• Speaker tech evolves the slowest out of all AV equipment and thus should be upgraded the least often. Check out Internet Direct Speaker Company Comparison
  • Just because a manufacturer comes out with a replacement model touting some new exotic material used, doesn't automatically make it better. This is often done for marketing reasons to create a resurgence in a model line up (ie. Ver 2 to Ver 3, etc). In fact, some companies are charging more than double of their original pricing for their speakers these days just because its a new revision touting "adamantium" cone materials to allegedly improve performance. Logan would not be impressed.
  • Before upgrading, ask yourself if you're really not happy with the sound. If your current system sounds great, why fix something that isn't broken?
  • Have you optimized speaker placements, calibration and room acoustics?
  • Take our subwoofer upgrade quiz.
Criterion Speakers

If you're still running "Vintage" 70s speakers that randomly place drivers on the front baffle, it's time for an upgrade.


  • Before upgrading to a new sub, for more "output", consider adding a second identical subwoofer for more output and smoother bass response across all of your listening seats.
  • Did you optimize placement, setup and EQ? See: Multi-Subwoofer Setup Guide
  • Does your subwoofer have equal or more output capability as your speaker system? Get the right size subwoofer for your room.  See: Bassaholics Room Size Rating


  • Only upgrade cables if your current cables are causing system noise/hum or if you need different lengths.
  • Choose low resistance speaker cables.
  • shielded double braided COAX for digital audio
  • HDMI - cable either works or doesn't. Choose from reputable manufacturer like Bluejeans or Monoprice. Almost anything works for short runs but longer runs require better cables. See: HDMI bench tests.
  • Avoid Cable Snake Oil.
Battery biased cables

Cables requiring a battery bias are a snake oil gimmick.
Unless you just want audio jewelry that doesn't make a lick of provable difference in sound quality, spend your money elsewhere.

Room Acoustics and Set Up:

  • Get your speaker placement, calibration and setup right.
  • Check your seating placement - avoid back/side wall placements if possible.  Seating is a positional equalizer. Place your seats for best sound.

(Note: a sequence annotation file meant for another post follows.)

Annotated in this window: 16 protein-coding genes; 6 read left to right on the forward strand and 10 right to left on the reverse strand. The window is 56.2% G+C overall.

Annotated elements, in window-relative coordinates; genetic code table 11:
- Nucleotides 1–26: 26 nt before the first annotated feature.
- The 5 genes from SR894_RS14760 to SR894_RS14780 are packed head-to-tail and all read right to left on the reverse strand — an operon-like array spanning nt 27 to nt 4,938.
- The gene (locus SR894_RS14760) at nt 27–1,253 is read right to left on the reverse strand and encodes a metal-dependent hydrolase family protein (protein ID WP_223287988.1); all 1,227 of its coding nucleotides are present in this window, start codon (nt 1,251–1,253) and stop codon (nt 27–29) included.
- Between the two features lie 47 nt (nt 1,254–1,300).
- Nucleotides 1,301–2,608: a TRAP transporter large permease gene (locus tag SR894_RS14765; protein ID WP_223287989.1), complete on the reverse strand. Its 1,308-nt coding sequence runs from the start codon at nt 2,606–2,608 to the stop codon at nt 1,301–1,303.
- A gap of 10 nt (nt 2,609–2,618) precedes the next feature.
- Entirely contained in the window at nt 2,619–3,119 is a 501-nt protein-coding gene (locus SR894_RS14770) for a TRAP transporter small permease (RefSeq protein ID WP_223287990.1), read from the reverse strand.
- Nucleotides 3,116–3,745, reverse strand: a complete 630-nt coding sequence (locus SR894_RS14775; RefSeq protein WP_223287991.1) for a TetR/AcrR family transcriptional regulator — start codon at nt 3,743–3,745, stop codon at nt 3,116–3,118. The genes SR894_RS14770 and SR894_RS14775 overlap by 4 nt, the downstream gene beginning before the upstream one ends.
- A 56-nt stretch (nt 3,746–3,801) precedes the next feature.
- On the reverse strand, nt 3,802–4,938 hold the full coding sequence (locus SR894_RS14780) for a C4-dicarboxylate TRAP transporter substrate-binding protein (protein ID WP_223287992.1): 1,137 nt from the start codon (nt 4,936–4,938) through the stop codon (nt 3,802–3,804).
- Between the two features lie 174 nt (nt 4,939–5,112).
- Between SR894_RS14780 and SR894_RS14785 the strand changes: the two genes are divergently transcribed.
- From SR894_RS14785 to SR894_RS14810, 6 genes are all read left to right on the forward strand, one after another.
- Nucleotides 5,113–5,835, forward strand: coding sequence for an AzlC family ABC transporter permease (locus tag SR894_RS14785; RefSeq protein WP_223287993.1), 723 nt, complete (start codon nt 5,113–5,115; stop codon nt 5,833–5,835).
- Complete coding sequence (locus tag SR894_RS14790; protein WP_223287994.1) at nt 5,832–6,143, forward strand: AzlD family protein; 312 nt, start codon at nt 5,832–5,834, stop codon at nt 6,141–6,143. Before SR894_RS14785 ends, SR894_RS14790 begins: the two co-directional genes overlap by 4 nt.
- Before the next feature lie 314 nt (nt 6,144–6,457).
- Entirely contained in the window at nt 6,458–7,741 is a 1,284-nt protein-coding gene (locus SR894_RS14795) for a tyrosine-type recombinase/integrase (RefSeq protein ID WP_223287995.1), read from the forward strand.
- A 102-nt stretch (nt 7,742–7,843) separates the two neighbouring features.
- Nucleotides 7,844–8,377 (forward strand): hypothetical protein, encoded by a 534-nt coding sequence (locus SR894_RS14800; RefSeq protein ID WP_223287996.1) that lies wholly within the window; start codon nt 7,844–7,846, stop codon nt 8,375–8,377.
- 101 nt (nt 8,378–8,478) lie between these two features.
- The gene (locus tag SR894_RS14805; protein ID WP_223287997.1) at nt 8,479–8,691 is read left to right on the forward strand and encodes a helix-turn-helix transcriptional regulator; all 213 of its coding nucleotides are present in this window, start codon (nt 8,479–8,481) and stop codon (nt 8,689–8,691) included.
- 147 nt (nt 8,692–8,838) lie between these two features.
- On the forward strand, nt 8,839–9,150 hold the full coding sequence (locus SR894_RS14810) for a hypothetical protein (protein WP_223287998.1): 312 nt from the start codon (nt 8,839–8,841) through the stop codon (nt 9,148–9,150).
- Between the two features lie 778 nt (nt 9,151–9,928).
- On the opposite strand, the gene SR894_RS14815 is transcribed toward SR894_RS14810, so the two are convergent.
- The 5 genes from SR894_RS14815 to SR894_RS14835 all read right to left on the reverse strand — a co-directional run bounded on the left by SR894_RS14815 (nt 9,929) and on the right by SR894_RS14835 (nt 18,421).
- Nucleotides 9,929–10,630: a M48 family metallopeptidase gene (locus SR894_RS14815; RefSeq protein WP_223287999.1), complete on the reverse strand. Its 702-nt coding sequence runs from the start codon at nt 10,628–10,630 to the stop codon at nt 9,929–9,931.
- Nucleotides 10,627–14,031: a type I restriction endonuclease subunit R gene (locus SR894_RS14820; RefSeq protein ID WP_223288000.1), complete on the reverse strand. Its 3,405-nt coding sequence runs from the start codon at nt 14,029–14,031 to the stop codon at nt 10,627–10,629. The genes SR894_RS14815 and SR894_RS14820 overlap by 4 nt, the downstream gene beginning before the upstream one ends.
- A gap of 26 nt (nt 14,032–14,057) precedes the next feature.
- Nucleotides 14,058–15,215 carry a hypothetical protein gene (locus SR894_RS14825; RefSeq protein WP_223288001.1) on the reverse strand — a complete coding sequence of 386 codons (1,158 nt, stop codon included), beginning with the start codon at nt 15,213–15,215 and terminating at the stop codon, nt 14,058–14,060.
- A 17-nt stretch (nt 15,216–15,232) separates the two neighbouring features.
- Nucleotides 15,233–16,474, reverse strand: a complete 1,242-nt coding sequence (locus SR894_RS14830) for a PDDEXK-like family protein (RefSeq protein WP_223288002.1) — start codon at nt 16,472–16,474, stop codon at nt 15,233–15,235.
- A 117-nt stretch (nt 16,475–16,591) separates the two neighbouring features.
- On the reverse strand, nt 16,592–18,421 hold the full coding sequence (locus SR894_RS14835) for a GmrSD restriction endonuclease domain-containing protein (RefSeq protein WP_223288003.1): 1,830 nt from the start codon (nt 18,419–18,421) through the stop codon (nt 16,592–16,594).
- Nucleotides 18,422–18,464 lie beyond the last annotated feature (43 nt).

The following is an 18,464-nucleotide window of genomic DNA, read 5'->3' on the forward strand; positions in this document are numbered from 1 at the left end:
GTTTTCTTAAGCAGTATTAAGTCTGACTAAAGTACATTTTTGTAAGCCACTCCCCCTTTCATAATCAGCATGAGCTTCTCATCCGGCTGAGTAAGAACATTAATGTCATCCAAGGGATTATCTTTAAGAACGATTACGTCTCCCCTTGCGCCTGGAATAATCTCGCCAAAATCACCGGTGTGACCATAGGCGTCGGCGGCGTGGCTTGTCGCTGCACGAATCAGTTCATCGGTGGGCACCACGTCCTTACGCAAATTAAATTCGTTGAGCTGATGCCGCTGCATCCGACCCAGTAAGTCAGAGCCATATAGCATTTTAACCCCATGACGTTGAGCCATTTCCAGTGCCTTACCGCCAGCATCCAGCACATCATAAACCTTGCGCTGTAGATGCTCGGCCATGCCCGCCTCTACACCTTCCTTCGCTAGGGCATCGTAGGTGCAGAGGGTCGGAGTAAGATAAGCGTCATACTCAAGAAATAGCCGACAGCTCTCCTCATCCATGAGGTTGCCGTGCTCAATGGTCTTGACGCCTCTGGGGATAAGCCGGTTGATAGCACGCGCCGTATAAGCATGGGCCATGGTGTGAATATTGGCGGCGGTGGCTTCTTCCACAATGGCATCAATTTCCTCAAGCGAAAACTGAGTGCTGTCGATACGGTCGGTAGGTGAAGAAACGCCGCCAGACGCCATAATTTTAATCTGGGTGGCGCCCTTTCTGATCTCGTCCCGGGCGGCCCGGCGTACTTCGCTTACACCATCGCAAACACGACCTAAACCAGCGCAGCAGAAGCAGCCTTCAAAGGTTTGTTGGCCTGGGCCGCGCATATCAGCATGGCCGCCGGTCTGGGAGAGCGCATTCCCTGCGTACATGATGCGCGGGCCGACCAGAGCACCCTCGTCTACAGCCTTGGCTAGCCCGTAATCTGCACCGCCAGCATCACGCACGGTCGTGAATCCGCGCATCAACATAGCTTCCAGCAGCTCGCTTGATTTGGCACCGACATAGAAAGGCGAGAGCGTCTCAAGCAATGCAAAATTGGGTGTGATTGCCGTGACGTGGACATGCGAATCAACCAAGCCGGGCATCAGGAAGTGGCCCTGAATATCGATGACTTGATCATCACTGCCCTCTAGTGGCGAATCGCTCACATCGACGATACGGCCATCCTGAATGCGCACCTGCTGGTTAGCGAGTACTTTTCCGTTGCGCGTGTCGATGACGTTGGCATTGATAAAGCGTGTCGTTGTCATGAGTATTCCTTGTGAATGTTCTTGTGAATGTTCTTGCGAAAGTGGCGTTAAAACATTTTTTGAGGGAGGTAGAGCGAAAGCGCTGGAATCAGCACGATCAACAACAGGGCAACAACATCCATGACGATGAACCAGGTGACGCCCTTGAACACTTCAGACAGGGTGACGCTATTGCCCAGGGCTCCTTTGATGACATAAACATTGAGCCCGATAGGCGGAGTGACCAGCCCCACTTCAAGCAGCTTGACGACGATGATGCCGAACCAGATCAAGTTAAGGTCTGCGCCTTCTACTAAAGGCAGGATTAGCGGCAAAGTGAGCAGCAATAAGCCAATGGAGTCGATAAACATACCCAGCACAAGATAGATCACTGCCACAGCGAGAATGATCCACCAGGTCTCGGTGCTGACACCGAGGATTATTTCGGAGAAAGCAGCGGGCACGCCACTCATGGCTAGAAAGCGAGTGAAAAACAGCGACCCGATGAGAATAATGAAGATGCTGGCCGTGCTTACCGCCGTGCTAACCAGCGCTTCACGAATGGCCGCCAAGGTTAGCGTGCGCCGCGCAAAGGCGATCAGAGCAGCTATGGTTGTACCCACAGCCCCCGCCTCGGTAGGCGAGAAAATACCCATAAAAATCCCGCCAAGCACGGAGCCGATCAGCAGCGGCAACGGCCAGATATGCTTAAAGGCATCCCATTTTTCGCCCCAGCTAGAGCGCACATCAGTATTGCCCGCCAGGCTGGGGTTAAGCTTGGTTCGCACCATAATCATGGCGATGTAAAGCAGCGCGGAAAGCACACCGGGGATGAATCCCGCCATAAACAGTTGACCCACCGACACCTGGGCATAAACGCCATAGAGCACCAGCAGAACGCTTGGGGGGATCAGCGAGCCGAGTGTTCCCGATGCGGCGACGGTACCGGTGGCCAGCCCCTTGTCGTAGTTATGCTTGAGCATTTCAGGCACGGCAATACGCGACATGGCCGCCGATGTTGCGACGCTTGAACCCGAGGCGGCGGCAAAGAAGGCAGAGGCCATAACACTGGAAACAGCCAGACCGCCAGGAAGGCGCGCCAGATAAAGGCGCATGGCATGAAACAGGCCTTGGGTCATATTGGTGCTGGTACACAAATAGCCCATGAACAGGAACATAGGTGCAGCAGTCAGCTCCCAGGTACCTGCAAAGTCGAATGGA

• Fix your room acoustics if needed. Does your home theater room have lots of hard surfaces (ie. hardwood floors, glass doors, vaulted ceilings, etc)? Then it's time to reduce the excessive echo and reflections to create a more cohesive sound field.
Bad System Placement

Notice the tile floor, hard surfaces, bad speaker placement (and don't get me started on the super tweeters).
The equipment (sans the super tweeters) isn't that bad. But, the room and placement is.


Getting your speaker placement and room acoustics sorted out will usually have a bigger impact on sound quality than changing AV gear, speakers, and especially cables.  If you've already got a good modern 5.1 home theater system that decodes lossless audio, and handles all of your HD audio and video sources, make sure you optimize the setup before changing out components or adding more. If you can't get a basic 5.1 system working optimally, it's just going to get even messier when you try to upgrade to immersive surround sound by adding more speakers in the room. 

Taking these steps first will help you avoid buyers remorse later while also saving you from taking a loss on good equipment that you paid for with your hard earned money.  You will usually be better served tweaking your speaker placement, room acoustics and set up before plunging more money into the next "miraculous" generation product.  We hope you found these tips useful and please share what you've done to improve your home theater system in the related forum thread below.


About the author:
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Gene manages this organization, establishes relations with manufacturers and keeps Audioholics a well oiled machine. His goal is to educate about home theater and develop more standards in the industry to eliminate consumer confusion clouded by industry snake oil.